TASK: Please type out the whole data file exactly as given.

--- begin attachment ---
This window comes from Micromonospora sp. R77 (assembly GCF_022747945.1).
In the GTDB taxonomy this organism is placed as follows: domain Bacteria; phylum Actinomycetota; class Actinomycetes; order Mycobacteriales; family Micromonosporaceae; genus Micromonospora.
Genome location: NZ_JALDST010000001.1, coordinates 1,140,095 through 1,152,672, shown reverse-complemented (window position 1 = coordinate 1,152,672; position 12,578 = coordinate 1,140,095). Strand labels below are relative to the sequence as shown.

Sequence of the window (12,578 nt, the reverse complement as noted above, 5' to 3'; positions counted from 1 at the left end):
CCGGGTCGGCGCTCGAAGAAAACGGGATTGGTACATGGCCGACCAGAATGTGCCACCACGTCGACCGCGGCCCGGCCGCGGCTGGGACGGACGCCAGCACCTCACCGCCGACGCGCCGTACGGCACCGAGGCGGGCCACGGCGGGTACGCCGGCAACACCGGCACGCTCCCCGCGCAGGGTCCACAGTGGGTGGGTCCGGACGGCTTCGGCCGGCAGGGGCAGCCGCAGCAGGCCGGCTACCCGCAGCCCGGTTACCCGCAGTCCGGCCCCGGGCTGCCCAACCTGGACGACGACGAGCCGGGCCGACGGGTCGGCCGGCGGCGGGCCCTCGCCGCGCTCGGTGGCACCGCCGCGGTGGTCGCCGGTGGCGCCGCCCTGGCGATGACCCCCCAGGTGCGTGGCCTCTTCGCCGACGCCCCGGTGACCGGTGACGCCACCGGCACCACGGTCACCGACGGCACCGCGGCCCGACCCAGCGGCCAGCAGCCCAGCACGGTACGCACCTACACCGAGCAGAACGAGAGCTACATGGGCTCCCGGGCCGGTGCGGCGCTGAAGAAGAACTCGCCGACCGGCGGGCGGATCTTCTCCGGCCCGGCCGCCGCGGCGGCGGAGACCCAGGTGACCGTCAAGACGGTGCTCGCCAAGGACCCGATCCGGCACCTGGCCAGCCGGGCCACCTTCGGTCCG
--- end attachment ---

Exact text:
This window comes from Micromonospora sp. R77 (assembly GCF_022747945.1).
In the GTDB taxonomy this organism is placed as follows: domain Bacteria; phylum Actinomycetota; class Actinomycetes; order Mycobacteriales; family Micromonosporaceae; genus Micromonospora.
Genome location: NZ_JALDST010000001.1, coordinates 1,140,095 through 1,152,672, shown reverse-complemented (window position 1 = coordinate 1,152,672; position 12,578 = coordinate 1,140,095). Strand labels below are relative to the sequence as shown.

Sequence of the window (12,578 nt, the reverse complement as noted above, 5' to 3'; positions counted from 1 at the left end):
CCGGGTCGGCGCTCGAAGAAAACGGGATTGGTACATGGCCGACCAGAATGTGCCACCACGTCGACCGCGGCCCGGCCGCGGCTGGGACGGACGCCAGCACCTCACCGCCGACGCGCCGTACGGCACCGAGGCGGGCCACGGCGGGTACGCCGGCAACACCGGCACGCTCCCCGCGCAGGGTCCACAGTGGGTGGGTCCGGACGGCTTCGGCCGGCAGGGGCAGCCGCAGCAGGCCGGCTACCCGCAGCCCGGTTACCCGCAGTCCGGCCCCGGGCTGCCCAACCTGGACGACGACGAGCCGGGCCGACGGGTCGGCCGGCGGCGGGCCCTCGCCGCGCTCGGTGGCACCGCCGCGGTGGTCGCCGGTGGCGCCGCCCTGGCGATGACCCCCCAGGTGCGTGGCCTCTTCGCCGACGCCCCGGTGACCGGTGACGCCACCGGCACCACGGTCACCGACGGCACCGCGGCCCGACCCAGCGGCCAGCAGCCCAGCACGGTACGCACCTACACCGAGCAGAACGAGAGCTACATGGGCTCCCGGGCCGGTGCGGCGCTGAAGAAGAACTCGCCGACCGGCGGGCGGATCTTCTCCGGCCCGGCCGCCGCGGCGGCGGAGACCCAGGTGACCGTCAAGACGGTGCTCGCCAAGGACCCGATCCGGCACCTGGCCAGCCGGGCCACCTTCGGTCCG